Growing family? Just add on with Module. The Pittsburgh-based company designs (and builds) adaptable housing that changes as your needs do. For less than the cost of many starter homes, you can have a one bedroom, one bathroom house that can be built upon when you need more space.The company also makes a duplex for those interested in collecting rental income.
Monetus co-founders Daniel Calonge (left), Vinícius Soares, and César Oliveira.CREDIT: Courtesy Monetus
Based in Belo Horizonte, Brazil, online investment service Monetus is a robo-adviser that offers tax-efficient investmentsthrough pension funds and traditional investment vehicles that can all be arranged in its mobile app. Founded in 2016, the company aims to help young professionals invest faster, as well as set and track financial goals in exchange for an annual fee of 0.06 percent on assets invested.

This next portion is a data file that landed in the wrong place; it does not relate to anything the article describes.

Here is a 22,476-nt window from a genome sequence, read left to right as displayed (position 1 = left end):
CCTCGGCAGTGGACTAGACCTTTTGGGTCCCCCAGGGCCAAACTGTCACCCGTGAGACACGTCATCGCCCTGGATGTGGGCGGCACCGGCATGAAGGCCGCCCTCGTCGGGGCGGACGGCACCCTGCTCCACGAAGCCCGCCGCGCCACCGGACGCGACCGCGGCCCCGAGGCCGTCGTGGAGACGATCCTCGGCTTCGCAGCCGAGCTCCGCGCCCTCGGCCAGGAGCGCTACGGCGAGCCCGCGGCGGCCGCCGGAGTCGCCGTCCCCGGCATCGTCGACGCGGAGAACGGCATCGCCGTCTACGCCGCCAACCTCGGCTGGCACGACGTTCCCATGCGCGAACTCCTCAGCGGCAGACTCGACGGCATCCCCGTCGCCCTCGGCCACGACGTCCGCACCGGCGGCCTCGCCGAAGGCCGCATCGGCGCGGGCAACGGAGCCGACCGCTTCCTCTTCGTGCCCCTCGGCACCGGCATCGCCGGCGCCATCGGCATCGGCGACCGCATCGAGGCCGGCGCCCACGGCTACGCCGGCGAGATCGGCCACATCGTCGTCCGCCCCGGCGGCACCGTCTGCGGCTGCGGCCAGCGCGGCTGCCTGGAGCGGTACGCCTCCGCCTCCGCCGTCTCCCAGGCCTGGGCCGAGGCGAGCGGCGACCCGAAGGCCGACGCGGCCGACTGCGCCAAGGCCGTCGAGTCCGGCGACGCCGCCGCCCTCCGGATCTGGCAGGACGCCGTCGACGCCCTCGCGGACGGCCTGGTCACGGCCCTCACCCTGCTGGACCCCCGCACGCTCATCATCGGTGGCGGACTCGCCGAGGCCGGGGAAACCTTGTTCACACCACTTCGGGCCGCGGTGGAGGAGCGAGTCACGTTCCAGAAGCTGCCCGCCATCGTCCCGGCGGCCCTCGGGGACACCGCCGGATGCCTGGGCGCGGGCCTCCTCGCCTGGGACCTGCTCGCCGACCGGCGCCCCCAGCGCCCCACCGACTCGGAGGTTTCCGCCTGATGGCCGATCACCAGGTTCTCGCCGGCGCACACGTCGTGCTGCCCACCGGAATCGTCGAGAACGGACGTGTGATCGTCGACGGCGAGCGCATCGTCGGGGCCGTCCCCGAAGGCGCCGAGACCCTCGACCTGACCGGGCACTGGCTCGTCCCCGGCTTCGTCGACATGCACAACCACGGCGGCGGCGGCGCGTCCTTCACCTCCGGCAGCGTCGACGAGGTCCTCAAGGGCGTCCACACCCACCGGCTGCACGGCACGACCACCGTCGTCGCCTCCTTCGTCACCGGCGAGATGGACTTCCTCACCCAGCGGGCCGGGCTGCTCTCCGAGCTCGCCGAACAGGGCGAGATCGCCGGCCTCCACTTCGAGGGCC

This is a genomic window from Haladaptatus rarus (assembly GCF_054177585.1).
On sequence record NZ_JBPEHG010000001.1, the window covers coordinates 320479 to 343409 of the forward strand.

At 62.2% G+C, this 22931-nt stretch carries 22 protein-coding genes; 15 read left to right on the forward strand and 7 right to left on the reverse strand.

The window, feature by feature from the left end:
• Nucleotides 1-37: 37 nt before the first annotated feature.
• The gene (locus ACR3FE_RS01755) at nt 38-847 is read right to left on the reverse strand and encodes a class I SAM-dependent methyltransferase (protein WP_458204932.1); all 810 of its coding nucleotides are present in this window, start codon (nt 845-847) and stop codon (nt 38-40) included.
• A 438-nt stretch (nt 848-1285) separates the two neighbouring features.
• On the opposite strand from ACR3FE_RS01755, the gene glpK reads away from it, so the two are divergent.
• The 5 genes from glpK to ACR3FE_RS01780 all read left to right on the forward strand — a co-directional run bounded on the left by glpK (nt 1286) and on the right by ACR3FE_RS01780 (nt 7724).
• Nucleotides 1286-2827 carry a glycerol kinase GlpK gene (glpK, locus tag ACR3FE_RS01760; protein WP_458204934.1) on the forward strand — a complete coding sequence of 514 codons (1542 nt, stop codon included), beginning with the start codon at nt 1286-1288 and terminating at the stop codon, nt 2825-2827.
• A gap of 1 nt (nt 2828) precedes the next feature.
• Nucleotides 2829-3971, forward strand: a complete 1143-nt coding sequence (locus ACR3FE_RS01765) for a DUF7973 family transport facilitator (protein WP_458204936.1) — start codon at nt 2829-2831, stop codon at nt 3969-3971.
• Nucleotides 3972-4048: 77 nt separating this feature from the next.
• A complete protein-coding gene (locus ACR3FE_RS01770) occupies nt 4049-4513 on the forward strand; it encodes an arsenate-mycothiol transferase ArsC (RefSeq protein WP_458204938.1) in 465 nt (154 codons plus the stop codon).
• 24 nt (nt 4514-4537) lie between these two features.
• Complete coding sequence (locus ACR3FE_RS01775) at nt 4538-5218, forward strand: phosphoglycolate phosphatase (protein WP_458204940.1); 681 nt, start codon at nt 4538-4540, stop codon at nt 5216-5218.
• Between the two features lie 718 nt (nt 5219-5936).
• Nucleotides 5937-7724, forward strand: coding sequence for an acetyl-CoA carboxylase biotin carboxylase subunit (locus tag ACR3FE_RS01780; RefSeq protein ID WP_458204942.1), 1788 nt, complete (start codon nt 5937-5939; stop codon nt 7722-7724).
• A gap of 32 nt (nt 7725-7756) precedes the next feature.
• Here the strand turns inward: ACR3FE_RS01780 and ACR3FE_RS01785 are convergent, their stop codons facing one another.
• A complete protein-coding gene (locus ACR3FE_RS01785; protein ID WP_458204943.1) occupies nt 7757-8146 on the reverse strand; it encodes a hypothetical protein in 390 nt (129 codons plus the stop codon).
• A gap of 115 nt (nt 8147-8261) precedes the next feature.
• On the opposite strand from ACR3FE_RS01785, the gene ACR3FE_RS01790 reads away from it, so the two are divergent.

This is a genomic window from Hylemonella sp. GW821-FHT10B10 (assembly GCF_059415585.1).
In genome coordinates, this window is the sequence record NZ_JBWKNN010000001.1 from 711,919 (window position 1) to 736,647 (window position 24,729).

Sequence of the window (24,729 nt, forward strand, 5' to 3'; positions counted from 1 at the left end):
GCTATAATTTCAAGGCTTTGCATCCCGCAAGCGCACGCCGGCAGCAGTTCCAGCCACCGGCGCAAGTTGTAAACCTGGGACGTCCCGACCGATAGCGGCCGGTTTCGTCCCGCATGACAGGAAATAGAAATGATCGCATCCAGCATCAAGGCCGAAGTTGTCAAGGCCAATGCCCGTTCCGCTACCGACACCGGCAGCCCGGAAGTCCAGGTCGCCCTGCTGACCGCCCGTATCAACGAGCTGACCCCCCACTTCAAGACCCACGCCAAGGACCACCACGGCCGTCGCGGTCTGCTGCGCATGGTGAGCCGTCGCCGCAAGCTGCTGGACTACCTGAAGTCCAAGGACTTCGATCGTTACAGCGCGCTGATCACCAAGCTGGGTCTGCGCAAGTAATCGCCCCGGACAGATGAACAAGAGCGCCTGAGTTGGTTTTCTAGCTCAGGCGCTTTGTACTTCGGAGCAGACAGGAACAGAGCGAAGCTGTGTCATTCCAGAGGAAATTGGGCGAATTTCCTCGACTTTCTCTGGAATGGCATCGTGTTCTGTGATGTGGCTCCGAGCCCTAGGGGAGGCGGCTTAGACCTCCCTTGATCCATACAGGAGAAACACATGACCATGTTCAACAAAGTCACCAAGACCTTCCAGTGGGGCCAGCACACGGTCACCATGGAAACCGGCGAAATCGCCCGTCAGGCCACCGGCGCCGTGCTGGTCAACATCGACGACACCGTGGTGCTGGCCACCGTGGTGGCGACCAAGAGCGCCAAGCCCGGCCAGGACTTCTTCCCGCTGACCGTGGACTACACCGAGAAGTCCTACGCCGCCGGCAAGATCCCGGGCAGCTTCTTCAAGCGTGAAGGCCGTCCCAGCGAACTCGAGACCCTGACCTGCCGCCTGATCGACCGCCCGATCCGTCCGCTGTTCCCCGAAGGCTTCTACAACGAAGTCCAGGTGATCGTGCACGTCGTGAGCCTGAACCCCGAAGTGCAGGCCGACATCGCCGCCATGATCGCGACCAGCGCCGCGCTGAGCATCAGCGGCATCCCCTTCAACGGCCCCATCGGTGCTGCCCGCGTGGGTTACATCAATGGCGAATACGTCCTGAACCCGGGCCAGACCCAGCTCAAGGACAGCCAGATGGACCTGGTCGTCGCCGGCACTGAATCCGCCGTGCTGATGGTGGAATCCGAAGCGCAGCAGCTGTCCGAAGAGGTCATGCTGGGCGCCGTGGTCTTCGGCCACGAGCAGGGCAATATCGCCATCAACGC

Muvo co-founders Miguel Ocampo (left), Daniel Otero, and Iván Jaramillo.CREDIT: Courtesy Muvo
E-bikes are everywhere. One of the companies keeping Colombians connected is Muvo.Based in Bogota and founded in 2017, Muvo claims to be the first e-bike sharing service in Latin America.
Narmi co-founders Chris Griffin (left) and Nikhil Lakhanpal.CREDIT: Courtesy company
Even banks need to step up their online game. Narmi provides mobile and online banking services to regional and community financial institutions. Based in New York City, Narmi wants to help financial institutions modernize their digital banking experience to better compete with big banks.
NuID co-founders Locke Brown (left) and Nolan Smith.CREDIT: Billy Brown
NuID, pronounced as “new ID,” uses cryptography toolsand blockchain technology to eliminate the need for businesses to store passwords and other authentication credentials. The San Francisco company’s goal is to protect users’ credentials and data against potential hacks and breaches in privacy.
Open App co-founders Rajshekar Jenne (left), Gotama Gowda, and Siddhesh Keluskar.CREDIT: Courtesy Open App
35. Open App
Open App designs, develops, and sells smart locks for securing cargo and fuel during transport. The Bengaluru, India-based company also makes software that works with the smart locks to monitor fuel levels and cargo locations, so drivers and managers can track their resources in real time. Open App is now starting to make these locks for homes and apartments as well.